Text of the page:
"That's a great deal to make one word mean," Alice said in a thoughtful tone. "When I make a word do a lot of work like that," said Humpty Dumpty, "I always pay it extra."

Monday, 28 February 2011


Most of my fiction reading is from the mid Nineteenth century at the moment so I'm coming across lots of lovely sounding words which have fallen out of use. Compunctious, for example, has appeared a couple of times. Isn't it a great sounding word! It means pertaining to compunctions, scruples, feelings of guilt or remorse. So, for example, "He ignored her compunctious blush."

Sunday, 27 February 2011


Recondite means abstruse; difficult to penetrate; incomprehensible to one of ordinary understanding or knowledge.

Saturday, 26 February 2011


A perron is an out-of-door flight of steps, for example in a garden, leading to a terrace or to an upper story. The term is usually applied to mediaeval or later structures of some architectural pretensions.

Friday, 25 February 2011


Chintz is calico cloth printed with flowers and other devices in different colors; a brightly printed and glazed cotton fabric. The word Calico is derived from the name of the Indian city Calicut (Kozhikkode in native Malayalam) to which it had a manufacturing association.

In recent times the term chintzy has come to mean embarassingly stingy; tastelessly showy; cheap and tacky; or gaudy. I gather chintz has come down in the world since the days when to have your furniture covered in French chintz was the height of fashion!

Thursday, 24 February 2011


Moil is another old-fashioned word - it means to labour; to work hard; to churn; or be agitated. So I guess if you were turning your butter churn vigorously you could be moiling at moiling the butter!

Wednesday, 23 February 2011


Propinquity is another way of saying proximity, the quality of nearness; the property of being close together.

Tuesday, 22 February 2011


Obloquy means a state of disgrace resulting from public abuse; abusive language; defamation; a false accusation of an offense; or a malicious misrepresentation of someone's words or actions.

Monday, 21 February 2011


To contemn is an old-fashioned way of saying to look down on with disdain; to treat or regard with contempt.

Sunday, 20 February 2011


To manumit is to free someone from serfdom or slavery. The noun from the verb manumit is manumission which therefore means the act of freeing slaves or serfs, done at the will of the owner.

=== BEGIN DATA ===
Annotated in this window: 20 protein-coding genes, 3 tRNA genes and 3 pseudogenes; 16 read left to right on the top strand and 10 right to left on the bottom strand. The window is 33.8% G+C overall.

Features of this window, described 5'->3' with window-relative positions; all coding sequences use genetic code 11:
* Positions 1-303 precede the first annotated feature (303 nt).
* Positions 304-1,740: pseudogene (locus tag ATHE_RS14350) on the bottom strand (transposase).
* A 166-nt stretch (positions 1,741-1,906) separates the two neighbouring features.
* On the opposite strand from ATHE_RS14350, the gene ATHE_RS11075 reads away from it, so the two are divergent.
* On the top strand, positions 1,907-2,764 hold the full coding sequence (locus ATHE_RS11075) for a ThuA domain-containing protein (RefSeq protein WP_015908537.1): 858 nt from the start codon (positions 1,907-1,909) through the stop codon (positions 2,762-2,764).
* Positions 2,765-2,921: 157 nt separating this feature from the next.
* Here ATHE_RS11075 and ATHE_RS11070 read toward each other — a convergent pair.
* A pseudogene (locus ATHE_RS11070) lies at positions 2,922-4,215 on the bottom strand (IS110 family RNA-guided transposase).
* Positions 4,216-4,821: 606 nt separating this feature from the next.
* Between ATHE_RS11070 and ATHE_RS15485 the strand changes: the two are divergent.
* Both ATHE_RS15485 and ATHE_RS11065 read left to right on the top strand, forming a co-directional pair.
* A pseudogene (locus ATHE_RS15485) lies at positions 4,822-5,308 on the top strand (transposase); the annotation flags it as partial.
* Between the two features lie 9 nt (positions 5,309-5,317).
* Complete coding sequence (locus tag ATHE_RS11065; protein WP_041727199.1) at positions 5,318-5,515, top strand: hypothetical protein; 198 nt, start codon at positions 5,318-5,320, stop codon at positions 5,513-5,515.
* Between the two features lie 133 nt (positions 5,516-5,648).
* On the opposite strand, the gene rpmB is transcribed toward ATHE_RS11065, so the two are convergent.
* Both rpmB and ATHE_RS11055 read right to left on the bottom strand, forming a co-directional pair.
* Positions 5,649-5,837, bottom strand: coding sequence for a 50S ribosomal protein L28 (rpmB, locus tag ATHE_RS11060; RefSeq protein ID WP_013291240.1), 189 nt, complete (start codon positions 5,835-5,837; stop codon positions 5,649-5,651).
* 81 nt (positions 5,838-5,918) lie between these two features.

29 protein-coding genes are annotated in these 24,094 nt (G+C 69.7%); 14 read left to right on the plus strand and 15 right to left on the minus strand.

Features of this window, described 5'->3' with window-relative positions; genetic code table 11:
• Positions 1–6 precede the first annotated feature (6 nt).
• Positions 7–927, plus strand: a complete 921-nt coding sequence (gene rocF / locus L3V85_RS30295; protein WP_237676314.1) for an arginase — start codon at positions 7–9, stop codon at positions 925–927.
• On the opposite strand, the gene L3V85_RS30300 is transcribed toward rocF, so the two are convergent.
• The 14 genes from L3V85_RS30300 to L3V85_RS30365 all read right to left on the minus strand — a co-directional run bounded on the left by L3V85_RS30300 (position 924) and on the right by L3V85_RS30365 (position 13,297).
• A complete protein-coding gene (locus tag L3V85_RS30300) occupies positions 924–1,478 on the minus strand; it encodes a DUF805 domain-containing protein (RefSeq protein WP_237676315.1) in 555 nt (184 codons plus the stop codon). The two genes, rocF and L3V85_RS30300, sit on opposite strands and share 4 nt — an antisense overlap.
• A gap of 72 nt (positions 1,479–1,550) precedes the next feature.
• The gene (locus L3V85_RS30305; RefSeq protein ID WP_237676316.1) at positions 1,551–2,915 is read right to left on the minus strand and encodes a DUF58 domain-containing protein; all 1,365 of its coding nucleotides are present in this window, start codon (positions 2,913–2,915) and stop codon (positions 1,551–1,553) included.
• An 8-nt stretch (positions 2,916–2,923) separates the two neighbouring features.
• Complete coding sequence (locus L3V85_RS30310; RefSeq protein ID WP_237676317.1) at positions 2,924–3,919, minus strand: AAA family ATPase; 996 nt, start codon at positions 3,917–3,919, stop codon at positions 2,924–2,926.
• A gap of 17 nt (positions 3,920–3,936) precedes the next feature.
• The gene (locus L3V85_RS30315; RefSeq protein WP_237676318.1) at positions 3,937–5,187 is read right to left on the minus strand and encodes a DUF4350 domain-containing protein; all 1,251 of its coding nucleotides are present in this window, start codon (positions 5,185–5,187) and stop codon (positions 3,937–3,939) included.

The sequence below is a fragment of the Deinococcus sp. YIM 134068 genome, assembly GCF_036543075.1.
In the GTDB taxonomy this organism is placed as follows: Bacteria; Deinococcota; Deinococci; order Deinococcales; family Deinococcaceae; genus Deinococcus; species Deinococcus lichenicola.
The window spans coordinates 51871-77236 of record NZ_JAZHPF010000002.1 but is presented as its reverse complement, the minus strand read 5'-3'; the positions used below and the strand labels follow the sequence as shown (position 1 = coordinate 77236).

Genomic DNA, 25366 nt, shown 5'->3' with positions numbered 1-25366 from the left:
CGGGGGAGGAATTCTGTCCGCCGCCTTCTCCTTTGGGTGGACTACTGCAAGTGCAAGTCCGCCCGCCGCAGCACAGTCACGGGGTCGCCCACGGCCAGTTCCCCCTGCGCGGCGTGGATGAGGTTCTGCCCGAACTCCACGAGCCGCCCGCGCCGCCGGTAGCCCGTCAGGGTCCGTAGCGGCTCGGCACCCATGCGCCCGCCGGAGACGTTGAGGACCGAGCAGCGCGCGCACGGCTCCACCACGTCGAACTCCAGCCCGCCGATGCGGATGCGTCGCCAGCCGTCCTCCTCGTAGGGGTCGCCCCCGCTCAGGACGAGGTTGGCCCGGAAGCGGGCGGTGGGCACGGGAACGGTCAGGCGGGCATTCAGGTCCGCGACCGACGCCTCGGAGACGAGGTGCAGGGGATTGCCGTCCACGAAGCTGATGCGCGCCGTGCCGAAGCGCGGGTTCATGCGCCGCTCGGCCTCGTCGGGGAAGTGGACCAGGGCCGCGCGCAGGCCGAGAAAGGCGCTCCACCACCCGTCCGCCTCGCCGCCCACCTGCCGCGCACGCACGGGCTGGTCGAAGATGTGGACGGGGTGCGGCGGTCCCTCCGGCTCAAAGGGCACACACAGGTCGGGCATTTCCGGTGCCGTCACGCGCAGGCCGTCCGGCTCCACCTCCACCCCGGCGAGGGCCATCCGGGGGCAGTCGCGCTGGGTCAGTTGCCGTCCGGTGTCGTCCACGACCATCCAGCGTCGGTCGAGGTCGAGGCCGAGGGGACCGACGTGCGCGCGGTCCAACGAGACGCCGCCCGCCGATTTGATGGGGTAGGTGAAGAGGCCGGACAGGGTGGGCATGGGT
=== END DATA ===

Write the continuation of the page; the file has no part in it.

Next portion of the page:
(Apologies for the lack of posts recently - I've been bust. Hopefully they will get back to being regular again...)

Saturday, 12 February 2011


Teknonymy is the practice of referring to parents by the names of their children. It is used in the Korean language as well as in the Arab world and West Africa. Clifford Geertz found this in Balinese culture as well. I'm not sure I fully understand how it is used in Korean etc but as any parent knows the moment their child starts at nursery the parent loses their own identity and simply becomes X's Mum or X's Dad...

Sunday, 6 February 2011


Boscaresque is one of those made-up words that the occasional poet has apparently used. A combination of picturesque (visually vivid and pleasing) and bosky (covered with bushes) it is supposed to mean a scenic woodland.

Saturday, 5 February 2011


Fans of The Simpsons might think that this refers to Marge, Bart, Lisa and Maggie!

Actually a homerkin is an outdated measure of beer.

Friday, 4 February 2011


I was feeling a bit hebetudinous a few days agoi which is why there were a couple of days without a posting on this blog. Hebetudinous means suffering from mental lethargy or dullness.

Thursday, 3 February 2011


A cockalorum is a menial, yet self-important man; an empty boaster; or a boastful speech. The name is also used for the game of leapfrog.

Wednesday, 2 February 2011


I'm pleased to say I have always been known for my lamprophony. Lamprophony is loudness and clarity of enunciation.

Tuesday, 1 February 2011


Gardyloo was a warning cry from medieval times, used to warn passers-by of waste about to be thrown from a window into the street below.